Norbert pondered the odd turn of phrase. “May I leave her a message? Like I said, I’m an old friend. This is terribly important.”

The man sighed again. “Terribly important.” He said it as if taking dictation. “How long has it been since you last spoke to Celine?”

Norbert sensed a trap. Besides, his mind couldn’t capture how long it had been. Surely twenty years or more. Maybe thirty. Yet standing there, having dialed Celine’s number on his phone, he felt as if he had spoken with her as recently as yesterday. Time was a tricky thing. It folded in on you and doubled over while you were not looking. Things that happened yesterday seemed years ago and things from years ago were as close to hand as yesterday.

“Not sure. Years, I’m sure,” Norbert said.

“Years,” the British man confirmed. “I see.” Now it was a clinical pronouncement, the way a doctor might deliver hard medicine. “Bad news, I’m afraid, Norbert. Celine isn’t well. She hasn’t been herself. For years, I’m afraid.”

“Not herself?” Norbert asked. “Then who has she been?”

“I’m sorry. I really must be going now.”

“Please.” The edge of panic in his voice surprised Norbert. Her eyes had been green. They had tracked slightly to the left when staring at him. She had a spray of pale freckles across the bridge of her nose and her eyebrows were thinner at the centers than at either side. “I need to speak with Celine. It’s very important.”

Another sigh. “Celine isn’t here. She can’t be here. She is in hospital for people who aren’t themselves.”

He waited for the words to sink in.

“A hospital for people who aren’t themselves?” Norbert asked, feeling dense.

“Psychiatric,” the man said, his tone deadly dull.

“I see.” It was the only thing Norbert could think to say. And then, “Still, it is very important I reach her. Is there a number I can try?”

“You aren’t getting this,” the man said again. “My wife isn’t able to take your call. She isn’t able to speak with you. She isn’t able to speak with anyone. She isn’t Celine. There is no Celine. You should forget about Celine. Give up on her. Move on. There isn’t any use in pursuing this line. You will not reach her. She can’t be reached.”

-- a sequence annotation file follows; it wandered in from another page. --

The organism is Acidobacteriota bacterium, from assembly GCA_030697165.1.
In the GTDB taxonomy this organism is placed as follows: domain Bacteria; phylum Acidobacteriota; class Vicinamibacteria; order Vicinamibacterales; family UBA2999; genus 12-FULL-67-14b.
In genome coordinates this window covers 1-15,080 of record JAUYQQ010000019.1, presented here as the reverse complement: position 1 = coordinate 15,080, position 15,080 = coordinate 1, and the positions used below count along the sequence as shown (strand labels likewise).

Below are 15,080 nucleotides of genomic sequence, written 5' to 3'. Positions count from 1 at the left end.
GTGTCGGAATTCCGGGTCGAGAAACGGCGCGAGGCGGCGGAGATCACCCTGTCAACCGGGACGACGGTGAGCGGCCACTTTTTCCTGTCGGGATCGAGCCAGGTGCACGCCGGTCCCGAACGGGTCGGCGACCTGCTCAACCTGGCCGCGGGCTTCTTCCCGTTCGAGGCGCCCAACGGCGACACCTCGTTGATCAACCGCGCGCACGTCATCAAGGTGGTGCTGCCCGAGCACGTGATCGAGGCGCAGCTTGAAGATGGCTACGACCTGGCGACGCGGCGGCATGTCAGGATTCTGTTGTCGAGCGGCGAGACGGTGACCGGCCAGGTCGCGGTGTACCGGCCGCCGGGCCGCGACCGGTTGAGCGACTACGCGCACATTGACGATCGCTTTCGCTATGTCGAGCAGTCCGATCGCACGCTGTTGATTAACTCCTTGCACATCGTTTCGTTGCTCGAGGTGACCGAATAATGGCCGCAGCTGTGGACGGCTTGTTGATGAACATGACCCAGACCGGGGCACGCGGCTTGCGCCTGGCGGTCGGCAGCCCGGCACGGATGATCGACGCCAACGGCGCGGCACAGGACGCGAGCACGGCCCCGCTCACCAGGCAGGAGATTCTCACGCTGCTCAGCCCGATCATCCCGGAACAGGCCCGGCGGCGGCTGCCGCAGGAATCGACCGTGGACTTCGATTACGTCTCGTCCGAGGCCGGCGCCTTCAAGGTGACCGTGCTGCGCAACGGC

The man was angry. Norbert hadn’t intended to make anyone angry. Quite the opposite. It was quite simple, really. He had only wanted to make contact and explain a few unresolved things from his own perspective. He had only wanted to hear her voice, to remember those crooked eyes and the way her wicked smile had filled him with equal measure of fear and excitement.

The man on the other end of the line had stopped speaking. He had run out of things to say. Norbert tried to hear if he was fuming or crying. In the end it made no difference. Love was a madness that descended where it would, ruining the plans and expectations of everyone it touched. Whether this man, Norbert or whatever other men had crossed paths with Celine. It was no matter. There was nothing to be said. Nothing to be accomplished.

“I am sorry to have bothered you,” Norbert told the man. And he was. He hung up the phone and felt a sudden giddy rush and his incredible good fortune. Love had come upon him, had ruined him with its crushing madness. It was a beautiful thing after all, he decided. No less delicious, however unrequited